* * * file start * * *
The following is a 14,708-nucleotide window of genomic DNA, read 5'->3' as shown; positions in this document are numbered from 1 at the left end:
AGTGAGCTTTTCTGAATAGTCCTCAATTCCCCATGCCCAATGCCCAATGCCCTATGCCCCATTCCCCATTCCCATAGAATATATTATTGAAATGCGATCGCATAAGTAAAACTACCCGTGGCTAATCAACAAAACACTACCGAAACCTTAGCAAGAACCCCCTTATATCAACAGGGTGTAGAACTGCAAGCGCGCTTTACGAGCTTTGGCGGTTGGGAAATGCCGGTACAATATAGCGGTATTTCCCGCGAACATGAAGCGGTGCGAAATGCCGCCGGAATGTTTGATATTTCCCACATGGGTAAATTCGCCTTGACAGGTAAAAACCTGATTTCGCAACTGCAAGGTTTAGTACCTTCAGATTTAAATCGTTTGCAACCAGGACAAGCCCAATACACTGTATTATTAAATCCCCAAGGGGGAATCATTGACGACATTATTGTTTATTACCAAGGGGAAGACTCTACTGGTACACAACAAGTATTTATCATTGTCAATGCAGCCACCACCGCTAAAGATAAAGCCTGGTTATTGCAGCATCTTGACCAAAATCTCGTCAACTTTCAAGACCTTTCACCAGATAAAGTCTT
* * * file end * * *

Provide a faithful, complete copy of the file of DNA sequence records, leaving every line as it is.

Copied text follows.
The following is a 14,708-nucleotide window of genomic DNA, read 5'->3' as shown; positions in this document are numbered from 1 at the left end:
AGTGAGCTTTTCTGAATAGTCCTCAATTCCCCATGCCCAATGCCCAATGCCCTATGCCCCATTCCCCATTCCCATAGAATATATTATTGAAATGCGATCGCATAAGTAAAACTACCCGTGGCTAATCAACAAAACACTACCGAAACCTTAGCAAGAACCCCCTTATATCAACAGGGTGTAGAACTGCAAGCGCGCTTTACGAGCTTTGGCGGTTGGGAAATGCCGGTACAATATAGCGGTATTTCCCGCGAACATGAAGCGGTGCGAAATGCCGCCGGAATGTTTGATATTTCCCACATGGGTAAATTCGCCTTGACAGGTAAAAACCTGATTTCGCAACTGCAAGGTTTAGTACCTTCAGATTTAAATCGTTTGCAACCAGGACAAGCCCAATACACTGTATTATTAAATCCCCAAGGGGGAATCATTGACGACATTATTGTTTATTACCAAGGGGAAGACTCTACTGGTACACAACAAGTATTTATCATTGTCAATGCAGCCACCACCGCTAAAGATAAAGCCTGGTTATTGCAGCATCTTGACCAAAATCTCGTCAACTTTCAAGACCTTTCACCAGATAAAGTCTT